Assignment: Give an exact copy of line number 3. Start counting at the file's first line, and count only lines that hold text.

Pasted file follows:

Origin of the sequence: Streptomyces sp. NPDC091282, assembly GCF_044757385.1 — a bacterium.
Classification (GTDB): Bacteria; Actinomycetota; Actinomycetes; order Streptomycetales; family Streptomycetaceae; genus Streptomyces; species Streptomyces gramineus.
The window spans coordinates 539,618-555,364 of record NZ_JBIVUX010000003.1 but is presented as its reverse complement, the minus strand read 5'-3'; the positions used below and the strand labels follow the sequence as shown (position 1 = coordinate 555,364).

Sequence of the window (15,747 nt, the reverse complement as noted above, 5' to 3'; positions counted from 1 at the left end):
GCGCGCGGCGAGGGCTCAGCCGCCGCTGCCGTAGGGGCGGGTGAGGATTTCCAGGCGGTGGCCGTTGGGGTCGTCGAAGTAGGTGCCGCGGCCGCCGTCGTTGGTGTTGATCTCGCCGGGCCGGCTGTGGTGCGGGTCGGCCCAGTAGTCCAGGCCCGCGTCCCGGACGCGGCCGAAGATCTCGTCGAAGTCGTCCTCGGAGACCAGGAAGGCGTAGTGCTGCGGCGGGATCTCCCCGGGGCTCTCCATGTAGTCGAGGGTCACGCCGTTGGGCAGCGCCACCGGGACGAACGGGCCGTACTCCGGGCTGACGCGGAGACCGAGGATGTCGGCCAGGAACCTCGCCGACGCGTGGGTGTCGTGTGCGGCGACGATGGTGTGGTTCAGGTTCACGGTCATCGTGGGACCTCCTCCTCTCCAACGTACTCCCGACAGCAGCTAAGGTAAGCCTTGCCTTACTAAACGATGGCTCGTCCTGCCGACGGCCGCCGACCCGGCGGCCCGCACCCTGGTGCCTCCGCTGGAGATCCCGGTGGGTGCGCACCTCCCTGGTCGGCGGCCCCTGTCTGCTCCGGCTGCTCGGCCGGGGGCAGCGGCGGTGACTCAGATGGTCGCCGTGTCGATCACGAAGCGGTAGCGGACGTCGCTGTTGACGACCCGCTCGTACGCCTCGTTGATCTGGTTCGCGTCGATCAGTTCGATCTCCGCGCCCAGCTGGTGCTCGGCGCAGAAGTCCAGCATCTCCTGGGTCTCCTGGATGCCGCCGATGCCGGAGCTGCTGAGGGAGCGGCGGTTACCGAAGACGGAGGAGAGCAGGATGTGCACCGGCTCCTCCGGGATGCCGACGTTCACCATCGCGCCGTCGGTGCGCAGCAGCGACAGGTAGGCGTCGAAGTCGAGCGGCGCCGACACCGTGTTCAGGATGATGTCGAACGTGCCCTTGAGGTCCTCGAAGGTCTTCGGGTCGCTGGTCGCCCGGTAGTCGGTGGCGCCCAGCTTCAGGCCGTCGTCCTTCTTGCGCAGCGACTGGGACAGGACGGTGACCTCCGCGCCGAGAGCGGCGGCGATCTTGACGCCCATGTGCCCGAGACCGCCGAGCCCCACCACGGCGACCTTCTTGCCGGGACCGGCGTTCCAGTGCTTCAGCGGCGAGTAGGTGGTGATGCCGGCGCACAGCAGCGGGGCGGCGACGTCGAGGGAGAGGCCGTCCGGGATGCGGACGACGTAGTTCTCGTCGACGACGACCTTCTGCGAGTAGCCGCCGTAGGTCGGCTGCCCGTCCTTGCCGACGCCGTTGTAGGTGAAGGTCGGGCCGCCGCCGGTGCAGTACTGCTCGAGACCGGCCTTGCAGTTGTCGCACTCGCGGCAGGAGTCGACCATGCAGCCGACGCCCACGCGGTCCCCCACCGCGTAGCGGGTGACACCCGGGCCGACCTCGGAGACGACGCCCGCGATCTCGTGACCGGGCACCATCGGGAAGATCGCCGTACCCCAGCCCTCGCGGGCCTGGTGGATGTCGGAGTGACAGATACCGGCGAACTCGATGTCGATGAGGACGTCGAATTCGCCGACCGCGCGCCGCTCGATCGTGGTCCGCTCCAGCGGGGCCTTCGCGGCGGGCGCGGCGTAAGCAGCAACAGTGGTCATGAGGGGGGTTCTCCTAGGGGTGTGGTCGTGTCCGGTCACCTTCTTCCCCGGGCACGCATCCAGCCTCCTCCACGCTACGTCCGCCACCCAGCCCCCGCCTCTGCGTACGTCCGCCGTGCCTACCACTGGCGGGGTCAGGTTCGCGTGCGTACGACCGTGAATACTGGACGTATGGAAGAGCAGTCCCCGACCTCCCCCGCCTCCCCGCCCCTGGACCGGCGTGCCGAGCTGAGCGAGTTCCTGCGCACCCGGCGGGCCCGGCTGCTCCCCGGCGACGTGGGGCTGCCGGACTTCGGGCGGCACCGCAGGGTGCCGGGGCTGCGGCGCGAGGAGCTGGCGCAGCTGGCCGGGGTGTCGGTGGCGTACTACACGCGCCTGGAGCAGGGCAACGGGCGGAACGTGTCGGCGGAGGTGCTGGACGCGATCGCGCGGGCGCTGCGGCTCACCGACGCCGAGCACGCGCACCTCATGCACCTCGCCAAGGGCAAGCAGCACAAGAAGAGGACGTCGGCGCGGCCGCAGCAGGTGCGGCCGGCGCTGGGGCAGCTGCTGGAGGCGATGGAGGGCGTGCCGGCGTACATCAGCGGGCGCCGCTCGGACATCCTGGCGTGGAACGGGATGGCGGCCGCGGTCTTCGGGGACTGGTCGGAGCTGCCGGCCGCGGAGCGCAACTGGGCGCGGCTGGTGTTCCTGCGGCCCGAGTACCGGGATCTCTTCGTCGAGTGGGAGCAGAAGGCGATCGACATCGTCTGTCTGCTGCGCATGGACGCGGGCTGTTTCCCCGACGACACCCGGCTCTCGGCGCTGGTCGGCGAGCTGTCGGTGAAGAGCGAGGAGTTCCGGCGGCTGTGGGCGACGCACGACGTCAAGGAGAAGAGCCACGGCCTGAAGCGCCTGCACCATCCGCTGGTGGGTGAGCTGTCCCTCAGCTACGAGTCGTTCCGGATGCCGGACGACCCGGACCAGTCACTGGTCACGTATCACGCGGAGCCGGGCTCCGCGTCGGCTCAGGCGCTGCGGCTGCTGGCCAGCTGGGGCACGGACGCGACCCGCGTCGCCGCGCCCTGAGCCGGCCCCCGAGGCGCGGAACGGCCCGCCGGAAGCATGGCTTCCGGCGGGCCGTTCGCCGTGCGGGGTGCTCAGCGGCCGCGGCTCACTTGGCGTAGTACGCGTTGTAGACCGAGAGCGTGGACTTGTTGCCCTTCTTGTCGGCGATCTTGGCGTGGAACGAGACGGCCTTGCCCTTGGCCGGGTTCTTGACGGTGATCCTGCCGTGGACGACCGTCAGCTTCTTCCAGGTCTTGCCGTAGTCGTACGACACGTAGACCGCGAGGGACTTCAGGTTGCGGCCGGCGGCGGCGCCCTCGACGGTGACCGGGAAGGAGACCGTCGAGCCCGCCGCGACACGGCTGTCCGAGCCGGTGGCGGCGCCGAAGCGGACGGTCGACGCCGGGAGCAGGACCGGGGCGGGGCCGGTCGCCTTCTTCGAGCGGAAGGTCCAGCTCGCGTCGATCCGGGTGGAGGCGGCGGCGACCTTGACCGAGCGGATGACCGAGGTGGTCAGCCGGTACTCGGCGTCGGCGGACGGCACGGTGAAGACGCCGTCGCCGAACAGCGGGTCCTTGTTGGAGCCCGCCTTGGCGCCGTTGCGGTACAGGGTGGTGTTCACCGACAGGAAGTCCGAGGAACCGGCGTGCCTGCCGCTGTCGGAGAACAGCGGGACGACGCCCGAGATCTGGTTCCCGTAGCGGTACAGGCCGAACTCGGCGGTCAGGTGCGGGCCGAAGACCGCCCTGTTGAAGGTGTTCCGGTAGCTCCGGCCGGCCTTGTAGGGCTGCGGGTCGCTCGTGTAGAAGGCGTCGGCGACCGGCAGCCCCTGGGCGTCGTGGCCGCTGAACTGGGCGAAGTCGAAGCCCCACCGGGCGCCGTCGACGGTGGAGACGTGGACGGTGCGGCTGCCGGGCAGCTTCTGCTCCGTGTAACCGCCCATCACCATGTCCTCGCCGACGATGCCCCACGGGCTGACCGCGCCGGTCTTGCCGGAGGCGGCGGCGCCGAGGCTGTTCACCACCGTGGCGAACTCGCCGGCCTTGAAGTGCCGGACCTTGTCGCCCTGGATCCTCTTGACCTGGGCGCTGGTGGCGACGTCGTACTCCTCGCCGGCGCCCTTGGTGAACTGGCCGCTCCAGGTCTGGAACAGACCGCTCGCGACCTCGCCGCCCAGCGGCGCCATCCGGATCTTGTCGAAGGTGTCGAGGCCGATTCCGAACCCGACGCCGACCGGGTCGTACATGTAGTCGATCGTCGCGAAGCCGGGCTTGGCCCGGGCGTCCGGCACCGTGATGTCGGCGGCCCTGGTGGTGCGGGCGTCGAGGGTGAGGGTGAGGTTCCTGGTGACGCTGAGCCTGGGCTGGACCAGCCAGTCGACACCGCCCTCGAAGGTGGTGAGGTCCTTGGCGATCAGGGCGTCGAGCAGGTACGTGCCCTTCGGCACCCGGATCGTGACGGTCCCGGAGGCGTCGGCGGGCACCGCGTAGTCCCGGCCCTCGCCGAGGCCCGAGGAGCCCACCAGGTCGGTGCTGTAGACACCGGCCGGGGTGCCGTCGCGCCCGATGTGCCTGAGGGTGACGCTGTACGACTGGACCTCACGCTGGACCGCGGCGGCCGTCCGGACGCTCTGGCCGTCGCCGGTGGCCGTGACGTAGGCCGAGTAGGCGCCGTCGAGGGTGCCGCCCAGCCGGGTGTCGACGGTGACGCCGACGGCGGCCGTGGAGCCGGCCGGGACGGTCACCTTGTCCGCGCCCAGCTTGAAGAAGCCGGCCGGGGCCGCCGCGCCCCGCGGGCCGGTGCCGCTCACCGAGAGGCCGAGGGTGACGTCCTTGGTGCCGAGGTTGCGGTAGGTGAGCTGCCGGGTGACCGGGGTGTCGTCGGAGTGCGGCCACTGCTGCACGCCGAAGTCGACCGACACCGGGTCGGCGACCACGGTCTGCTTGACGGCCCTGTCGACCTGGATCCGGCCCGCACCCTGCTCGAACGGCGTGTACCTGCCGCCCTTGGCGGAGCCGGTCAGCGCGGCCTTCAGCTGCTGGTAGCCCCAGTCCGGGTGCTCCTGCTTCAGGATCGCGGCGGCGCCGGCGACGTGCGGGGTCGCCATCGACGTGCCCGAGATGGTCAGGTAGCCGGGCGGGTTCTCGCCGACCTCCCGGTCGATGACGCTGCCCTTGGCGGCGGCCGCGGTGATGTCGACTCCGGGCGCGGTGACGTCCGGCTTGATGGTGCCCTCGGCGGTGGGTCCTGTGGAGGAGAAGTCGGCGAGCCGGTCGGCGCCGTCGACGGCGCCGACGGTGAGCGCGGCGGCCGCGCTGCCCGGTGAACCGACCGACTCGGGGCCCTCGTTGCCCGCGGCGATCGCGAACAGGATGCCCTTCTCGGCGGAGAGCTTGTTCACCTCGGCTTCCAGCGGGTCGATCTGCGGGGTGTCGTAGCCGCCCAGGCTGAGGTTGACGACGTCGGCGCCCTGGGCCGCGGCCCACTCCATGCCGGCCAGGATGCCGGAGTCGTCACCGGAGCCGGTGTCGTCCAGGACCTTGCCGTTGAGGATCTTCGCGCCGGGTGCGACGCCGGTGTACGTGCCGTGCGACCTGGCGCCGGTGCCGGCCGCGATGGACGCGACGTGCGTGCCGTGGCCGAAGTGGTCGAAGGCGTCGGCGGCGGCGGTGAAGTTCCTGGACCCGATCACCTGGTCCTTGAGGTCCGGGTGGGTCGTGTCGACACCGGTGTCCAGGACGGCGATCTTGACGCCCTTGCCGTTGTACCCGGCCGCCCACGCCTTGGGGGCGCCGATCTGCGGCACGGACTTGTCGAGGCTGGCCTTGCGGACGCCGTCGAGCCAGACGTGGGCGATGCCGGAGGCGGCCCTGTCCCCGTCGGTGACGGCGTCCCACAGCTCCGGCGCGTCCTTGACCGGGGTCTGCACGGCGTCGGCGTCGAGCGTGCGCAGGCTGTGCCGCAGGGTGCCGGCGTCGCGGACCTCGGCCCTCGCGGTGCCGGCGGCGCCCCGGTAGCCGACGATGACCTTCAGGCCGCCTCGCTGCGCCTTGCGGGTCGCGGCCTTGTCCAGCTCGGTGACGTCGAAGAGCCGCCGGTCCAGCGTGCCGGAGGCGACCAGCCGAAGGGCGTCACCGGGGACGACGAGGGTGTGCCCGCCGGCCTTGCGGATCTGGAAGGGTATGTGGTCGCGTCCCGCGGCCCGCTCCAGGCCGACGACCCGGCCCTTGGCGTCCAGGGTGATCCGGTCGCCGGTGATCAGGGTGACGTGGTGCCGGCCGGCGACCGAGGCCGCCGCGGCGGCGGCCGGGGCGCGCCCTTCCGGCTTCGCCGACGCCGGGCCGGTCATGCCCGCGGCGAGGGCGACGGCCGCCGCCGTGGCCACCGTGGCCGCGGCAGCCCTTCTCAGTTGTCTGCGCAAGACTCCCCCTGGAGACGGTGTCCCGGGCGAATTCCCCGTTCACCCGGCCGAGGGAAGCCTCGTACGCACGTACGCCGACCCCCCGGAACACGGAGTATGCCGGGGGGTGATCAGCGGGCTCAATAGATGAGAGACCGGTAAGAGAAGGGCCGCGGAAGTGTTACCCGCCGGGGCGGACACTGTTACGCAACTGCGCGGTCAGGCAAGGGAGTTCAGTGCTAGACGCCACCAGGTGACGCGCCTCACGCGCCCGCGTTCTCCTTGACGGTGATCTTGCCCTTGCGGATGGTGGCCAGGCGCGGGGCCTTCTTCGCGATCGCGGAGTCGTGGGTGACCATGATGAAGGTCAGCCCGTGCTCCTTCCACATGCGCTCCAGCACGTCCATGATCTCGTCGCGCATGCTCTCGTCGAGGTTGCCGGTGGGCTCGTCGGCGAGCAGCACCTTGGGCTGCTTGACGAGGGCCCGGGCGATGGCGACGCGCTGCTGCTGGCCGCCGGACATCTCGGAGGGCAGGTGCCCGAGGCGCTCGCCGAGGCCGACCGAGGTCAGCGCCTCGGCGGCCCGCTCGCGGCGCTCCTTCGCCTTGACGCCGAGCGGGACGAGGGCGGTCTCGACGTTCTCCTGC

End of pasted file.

The window spans coordinates 539,618-555,364 of record NZ_JBIVUX010000003.1 but is presented as its reverse complement, the minus strand read 5'-3'; the positions used below and the strand labels follow the sequence as shown (position 1 = coordinate 555,364).